When Adm. Mike Mullen, the former chairman of the Joint Chiefs of Staff, was asked in a Senate Armed Services Committee hearing what he thought was the greatest threat to the national security of the United States, he didn’t say that it was Iran, North Korea or even al Qaeda.
Significant threats to our national security loom on the horizon, including the nuclear menace from North Korea and the threats posed by global terrorism. But one particular threat is of our own making.
On Jan. 1, 2013, small businesses could be staring down a fiscal cliff of about $600 billion of tax increases and spending cuts, harming our already-fragile economy.
Although the effect of production levels on the price of oil can be debated, what cannot be argued is that increased energy production here in the United States will create jobs and boost economic activity. We have endured 38 straight months of higher than 8% unemployment. Over 12% of veterans who served in Iraq or Afghanistan are unemployed. We need an energy policy that gets people back to work.
The looming Sequestration is one of the biggest threats facing our nation today. Without swift action a law that was enacted to serve as a threat to the failed “Supercommitte” will become a horrible reality.
Small businesses are the engines driving our economy. Any economic recovery will be made in large part through increased hiring by our nation's small businesses. According to the National Federation of Independent Business, over the last 10 years, small businesses are responsible for creating 60 percent to 80 percent of new jobs annually.
Over the past three years, President Obama has issued several Executive Orders and memos to federal agencies aimed at reducing unnecessary regulatory burdens. Unfortunately, these executive edicts have done little to quell small business concerns about regulatory uncertainty. Nor have they actually addressed the persistent failure of many federal agencies to analyze and reduce the negative impact of regulations on small firms, as required by existing law.
Rare earths - 17 minerals whose production is almost completely dominated by the Chinese and are essential in renewable energy products and advanced weapons systems - may seem like an odd pairing with the fast-paced, pulse-pounding, over-the-top action of a blockbuster video game like “Call of Duty: Black Ops II.”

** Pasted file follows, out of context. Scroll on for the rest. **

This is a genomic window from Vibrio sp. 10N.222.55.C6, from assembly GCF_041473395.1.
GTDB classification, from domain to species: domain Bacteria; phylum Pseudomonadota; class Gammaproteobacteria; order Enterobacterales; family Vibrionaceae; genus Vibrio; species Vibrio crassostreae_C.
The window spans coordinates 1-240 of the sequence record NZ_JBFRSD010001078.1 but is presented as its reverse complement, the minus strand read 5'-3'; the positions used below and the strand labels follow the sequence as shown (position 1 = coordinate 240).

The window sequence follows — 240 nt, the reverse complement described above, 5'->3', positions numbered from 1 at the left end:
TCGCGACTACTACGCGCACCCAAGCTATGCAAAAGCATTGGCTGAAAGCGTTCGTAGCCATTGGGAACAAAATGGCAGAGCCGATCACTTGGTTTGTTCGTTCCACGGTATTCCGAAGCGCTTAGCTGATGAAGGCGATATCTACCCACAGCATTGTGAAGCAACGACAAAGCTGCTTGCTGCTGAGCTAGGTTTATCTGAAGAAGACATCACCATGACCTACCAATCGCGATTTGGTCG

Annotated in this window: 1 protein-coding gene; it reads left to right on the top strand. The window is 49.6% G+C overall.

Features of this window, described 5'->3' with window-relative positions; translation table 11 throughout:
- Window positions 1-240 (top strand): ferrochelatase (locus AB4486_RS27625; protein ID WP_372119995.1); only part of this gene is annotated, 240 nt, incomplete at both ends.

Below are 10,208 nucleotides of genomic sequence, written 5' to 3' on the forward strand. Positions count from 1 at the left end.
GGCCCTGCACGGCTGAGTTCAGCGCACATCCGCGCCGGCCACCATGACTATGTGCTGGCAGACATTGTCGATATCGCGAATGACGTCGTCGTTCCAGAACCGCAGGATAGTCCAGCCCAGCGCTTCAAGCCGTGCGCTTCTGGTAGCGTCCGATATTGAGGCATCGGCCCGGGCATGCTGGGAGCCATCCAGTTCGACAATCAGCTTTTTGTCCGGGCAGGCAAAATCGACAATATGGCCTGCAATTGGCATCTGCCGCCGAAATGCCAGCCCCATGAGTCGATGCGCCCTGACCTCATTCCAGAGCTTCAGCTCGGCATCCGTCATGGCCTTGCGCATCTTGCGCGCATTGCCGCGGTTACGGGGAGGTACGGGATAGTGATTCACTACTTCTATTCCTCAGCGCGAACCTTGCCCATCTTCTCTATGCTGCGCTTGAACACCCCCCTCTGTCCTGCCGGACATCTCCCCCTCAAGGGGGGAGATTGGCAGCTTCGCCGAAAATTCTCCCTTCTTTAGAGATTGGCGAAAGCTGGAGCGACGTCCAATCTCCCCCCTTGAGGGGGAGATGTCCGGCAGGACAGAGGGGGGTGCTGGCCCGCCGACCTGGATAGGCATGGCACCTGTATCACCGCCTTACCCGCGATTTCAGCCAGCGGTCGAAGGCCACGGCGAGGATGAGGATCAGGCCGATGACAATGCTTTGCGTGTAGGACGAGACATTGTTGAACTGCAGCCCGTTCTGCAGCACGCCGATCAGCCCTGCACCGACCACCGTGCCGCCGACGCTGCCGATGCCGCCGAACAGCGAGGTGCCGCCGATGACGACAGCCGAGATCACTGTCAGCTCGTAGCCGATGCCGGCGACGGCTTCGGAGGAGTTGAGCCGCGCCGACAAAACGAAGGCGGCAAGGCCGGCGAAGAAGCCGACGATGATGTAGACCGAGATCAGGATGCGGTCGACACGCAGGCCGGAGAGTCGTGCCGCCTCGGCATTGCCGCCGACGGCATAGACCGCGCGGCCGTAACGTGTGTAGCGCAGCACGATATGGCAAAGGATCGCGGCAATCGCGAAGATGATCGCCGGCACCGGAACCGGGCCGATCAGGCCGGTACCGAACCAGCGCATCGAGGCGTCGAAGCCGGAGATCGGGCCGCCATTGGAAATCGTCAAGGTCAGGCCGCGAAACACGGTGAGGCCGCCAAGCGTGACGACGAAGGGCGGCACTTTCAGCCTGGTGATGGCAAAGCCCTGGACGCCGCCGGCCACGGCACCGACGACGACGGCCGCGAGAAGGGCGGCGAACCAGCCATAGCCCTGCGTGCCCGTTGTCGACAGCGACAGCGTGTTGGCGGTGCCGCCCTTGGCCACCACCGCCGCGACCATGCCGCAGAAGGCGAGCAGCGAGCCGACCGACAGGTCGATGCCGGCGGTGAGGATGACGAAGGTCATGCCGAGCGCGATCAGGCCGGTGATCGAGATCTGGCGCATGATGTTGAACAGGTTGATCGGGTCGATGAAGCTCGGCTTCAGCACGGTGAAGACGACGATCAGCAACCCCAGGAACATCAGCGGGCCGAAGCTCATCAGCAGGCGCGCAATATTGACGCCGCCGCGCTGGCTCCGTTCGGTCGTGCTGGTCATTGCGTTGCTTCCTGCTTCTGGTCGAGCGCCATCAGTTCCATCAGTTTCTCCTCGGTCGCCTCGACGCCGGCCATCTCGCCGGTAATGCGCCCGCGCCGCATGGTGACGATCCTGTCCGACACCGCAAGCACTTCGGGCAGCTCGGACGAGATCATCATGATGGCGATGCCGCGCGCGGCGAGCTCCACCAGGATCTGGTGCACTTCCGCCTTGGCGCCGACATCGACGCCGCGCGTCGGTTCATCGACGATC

Anyone familiar with the game knows that it models itself more on SEAL Team 6 and less on the Defense Logistics Agency. This year’s offering, however, offers a plot focused on rare earth materials and a “cold war” developing between the United States and China over access to these critical materials. Though the kinetic pace of the action is pure Hollywood, the competition between the countries for these critical materials is anything but fiction.
"If you look at the numbers, Medicare in particular will run out of money, and we will not be able to sustain that program no matter how much taxes go up."
—President Barack Obama, July 11, 2011, The Washington Post
As a former small business owner, I know firsthand how important credit availability is to a small business’ ability to grow and to create jobs. After having talked with so many small business owners throughout the district, there is no question that their lack of access to credit has caused many of them to either lay off employees or to close their doors altogether.
Approval ratings for members of Congress are at an all-time low. Only 11 percent of the American public approves of how Congress conducts itself, according to a Gallup poll last month. That is the lowest rating Gallup has ever recorded in over 35 years of polling Americans on the job approval of Congress.
Congress and the Pentagon face the enormous challenge of restructuring our military with a reduced budget. It's the right thing to do at the right time. Today's active duty force, a legacy of the Cold War, is simply too large for the nation's needs, wasting precious dollars.
President Barack Obama outlined substantial cuts in military spending over the next decade when he made a rare appearance to the Pentagon last week. The message: We’re going to use the peace dividend to provide more domestic spending.
Approval ratings for members of Congress at are an all-time low. Only 11 percent of the American public approves of how Congress conducts itself, according to a December Gallup poll. That is the lowest rating Gallup has recorded in more than 35 years of polling Americans on the job approval of Congress.
A year ago this week, just two days before being shot by a deranged assailant in her district, Representative Gabrielle Giffords of Arizona introduced legislation to cut congressional salaries by 5 percent, from $174,000 to $165,300.
Stranded as we are in a listless economy, you’d think both parties unanimously would support a project that could generate jobs and help fuel our nation. But that’s just not so, and efforts are under way in Congress to end the unreasonable opposition to what could be a major benefit to our nation.